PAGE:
Koenigshaus am Schachen / Bayerische Schloesserverwaltung

Castle Schachenschloss – King Ludwig's magic palace from 1001 nights

Wetterstein

Neuschwanstein, Herrenchiemsee and Linderhof are the famous fairytale castles built by the Bavarian King Ludwig II in the 19th century. The buildings could hardly be larger, more pompous or more elaborate; they are world famous and are visited by millions of tourists every year!

A gem that hardly anyone knows about is on the Schachenalpe in the Wetterstein Mountains. It is a small, private pleasure palace, 1876 meters high, where the king celebrated his birthday every year. Ludwig let himself be carried up the mountain over a forest path on a litter for his day of honor, and be pampered there by 20 servants.

Visitors today do not enjoy the same luxury - they have to walk up the mountain for almost four hours. However, they are rewarded on arrival with magnificent views of Garmisch-Partenkirchen and the Zugspitze! The Schachenschloss itself blends into the landscape. It was built in the style of a Swiss chalet entirely of wood. From the outside it seems rather plain and modest - not at all Ludwig’s style - and the five rooms on the ground floor are kept simple. The walls are clad in rustic pine and the floors are laid with plaid felt rugs.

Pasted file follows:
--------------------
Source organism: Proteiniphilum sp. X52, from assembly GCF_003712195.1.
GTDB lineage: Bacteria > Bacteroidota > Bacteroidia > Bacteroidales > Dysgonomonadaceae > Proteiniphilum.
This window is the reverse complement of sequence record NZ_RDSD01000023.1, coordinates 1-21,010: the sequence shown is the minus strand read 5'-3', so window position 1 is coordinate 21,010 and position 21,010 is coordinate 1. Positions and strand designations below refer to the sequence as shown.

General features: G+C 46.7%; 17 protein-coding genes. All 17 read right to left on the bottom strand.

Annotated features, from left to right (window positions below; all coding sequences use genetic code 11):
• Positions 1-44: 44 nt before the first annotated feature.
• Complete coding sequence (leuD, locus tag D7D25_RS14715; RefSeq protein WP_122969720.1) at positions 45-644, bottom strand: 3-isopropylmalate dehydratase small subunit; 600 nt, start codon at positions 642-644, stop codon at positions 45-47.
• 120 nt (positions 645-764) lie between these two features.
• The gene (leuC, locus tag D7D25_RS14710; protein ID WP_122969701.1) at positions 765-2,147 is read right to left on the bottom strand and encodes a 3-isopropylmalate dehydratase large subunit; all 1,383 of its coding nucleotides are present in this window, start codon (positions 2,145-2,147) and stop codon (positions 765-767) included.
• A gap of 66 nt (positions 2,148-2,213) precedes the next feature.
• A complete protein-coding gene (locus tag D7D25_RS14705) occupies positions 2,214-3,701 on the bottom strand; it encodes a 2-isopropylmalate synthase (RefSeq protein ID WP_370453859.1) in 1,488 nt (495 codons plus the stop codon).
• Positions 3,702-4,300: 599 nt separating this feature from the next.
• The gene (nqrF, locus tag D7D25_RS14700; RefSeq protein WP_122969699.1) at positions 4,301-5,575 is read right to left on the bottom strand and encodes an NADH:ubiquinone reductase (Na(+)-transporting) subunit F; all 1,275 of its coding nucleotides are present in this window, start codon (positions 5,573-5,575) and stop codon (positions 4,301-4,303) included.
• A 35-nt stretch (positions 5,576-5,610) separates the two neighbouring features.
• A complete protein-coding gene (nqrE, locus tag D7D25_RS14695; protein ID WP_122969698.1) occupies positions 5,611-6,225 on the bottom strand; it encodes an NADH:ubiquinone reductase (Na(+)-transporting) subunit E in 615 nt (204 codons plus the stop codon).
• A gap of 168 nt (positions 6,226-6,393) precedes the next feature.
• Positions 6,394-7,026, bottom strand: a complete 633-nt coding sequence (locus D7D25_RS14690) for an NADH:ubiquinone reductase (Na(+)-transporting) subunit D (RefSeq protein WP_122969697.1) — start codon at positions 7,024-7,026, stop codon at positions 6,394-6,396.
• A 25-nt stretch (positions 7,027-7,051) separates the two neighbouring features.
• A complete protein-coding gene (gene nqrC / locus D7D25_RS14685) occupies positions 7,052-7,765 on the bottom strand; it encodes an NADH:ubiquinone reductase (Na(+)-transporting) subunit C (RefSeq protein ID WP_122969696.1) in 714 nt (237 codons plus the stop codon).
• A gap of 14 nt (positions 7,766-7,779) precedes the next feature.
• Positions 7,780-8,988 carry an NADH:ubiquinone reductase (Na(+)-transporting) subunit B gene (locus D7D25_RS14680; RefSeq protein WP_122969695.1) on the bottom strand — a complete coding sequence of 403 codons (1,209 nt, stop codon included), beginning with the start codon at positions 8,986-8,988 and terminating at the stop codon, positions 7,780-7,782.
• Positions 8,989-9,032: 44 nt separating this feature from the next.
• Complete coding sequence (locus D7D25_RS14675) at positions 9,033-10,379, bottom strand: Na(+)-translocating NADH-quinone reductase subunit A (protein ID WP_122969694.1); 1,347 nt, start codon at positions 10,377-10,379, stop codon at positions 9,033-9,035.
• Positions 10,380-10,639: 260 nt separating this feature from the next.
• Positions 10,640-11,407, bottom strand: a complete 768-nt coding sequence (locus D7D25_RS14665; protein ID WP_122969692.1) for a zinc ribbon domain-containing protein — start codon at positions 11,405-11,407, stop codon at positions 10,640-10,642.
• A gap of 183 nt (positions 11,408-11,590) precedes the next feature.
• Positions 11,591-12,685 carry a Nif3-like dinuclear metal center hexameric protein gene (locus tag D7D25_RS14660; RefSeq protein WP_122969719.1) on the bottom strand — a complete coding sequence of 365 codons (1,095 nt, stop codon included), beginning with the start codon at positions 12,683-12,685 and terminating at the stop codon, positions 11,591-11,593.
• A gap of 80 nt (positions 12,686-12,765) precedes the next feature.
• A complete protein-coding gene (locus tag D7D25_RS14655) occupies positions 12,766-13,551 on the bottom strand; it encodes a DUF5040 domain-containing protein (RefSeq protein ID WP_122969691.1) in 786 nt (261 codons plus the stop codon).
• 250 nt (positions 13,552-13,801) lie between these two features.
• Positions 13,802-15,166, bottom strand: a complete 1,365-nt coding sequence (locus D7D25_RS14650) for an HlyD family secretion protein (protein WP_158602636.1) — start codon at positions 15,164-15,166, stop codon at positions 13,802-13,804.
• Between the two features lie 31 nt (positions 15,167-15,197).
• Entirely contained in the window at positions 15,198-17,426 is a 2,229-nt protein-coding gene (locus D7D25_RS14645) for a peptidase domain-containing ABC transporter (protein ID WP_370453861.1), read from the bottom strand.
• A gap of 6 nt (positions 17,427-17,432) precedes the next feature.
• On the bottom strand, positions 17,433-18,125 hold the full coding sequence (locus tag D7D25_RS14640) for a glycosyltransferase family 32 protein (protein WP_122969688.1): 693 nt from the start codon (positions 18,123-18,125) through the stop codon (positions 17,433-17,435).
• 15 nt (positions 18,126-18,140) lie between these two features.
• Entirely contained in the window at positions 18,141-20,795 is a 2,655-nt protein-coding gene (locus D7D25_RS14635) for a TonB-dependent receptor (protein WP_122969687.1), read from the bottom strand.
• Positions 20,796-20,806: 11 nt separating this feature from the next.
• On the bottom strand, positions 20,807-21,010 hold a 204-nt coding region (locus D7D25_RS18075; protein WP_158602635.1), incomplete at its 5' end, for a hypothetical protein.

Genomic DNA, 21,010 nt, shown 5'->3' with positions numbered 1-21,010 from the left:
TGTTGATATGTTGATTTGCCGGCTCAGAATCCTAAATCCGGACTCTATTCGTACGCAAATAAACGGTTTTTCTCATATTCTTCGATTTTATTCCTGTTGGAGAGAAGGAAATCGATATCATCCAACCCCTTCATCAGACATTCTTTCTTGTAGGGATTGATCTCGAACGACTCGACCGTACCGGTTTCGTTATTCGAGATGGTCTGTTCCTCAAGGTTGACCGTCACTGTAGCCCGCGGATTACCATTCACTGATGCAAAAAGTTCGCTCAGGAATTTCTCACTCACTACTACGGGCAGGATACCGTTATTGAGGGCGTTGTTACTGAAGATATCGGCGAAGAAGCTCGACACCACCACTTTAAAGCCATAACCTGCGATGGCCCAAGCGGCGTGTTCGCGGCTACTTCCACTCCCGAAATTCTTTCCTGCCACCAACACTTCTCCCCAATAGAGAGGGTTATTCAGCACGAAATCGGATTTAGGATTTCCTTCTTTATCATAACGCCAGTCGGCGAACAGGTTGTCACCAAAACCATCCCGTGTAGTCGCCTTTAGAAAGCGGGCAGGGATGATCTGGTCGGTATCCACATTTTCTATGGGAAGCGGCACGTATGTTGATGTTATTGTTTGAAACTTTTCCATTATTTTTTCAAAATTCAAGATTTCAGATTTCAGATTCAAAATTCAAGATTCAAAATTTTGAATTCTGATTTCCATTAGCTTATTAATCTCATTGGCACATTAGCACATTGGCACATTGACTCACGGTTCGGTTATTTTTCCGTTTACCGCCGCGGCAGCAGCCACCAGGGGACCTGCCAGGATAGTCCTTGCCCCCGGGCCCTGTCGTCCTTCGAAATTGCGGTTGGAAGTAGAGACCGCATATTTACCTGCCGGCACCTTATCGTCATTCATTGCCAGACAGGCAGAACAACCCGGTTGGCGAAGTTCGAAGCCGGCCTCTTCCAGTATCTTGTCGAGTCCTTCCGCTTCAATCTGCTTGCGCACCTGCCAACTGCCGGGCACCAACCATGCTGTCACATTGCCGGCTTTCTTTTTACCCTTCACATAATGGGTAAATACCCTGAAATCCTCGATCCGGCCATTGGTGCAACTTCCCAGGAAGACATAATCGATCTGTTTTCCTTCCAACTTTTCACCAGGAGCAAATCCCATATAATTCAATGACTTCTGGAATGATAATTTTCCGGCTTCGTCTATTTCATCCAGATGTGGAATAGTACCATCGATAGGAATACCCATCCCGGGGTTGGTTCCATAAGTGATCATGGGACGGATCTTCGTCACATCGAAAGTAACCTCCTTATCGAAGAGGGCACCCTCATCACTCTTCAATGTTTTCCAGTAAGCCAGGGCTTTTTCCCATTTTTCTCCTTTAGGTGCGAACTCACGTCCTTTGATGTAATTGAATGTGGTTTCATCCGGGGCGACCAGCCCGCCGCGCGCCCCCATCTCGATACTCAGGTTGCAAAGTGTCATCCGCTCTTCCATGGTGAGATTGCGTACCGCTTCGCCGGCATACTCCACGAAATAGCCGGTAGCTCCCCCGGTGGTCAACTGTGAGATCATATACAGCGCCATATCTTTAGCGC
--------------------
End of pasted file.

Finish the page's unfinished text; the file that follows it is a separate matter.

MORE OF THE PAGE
The upper floor is all the more magnificent. In a British magazine from 1840, the king, who suffered from wanderlust, discovered a picture of the historic hall in the palace of Sultan Selim III and had a duplicate constructed. In the "Turkish Hall," the sunlight falls through colorful lead-glazed windows bathing the room in a soft light. Divans and armchairs are richly decorated and embroidered. Fans of peacock and ostrich feathers stand in golden vases. An oriental fountain bubbles in the middle of the salon, and a fantastic starry sky is painted on the ceiling. The magnificent chandelier is not just a decorative element, with its enormous weight it helps to anchor the roof of the small castle in the heavy winter storms.

But such structural details would have had little interest for the king as he plunged into his fantasy world. Ludwig put on a sultan's robe and ordered the servants to dress themselves up in turbans and jingling earrings. As part of the scene, they had to lounge on rugs and pillows sipping sweet mocha and smoking the hookah - silently. No Bavarian sound could be allowed to destroy the illusion.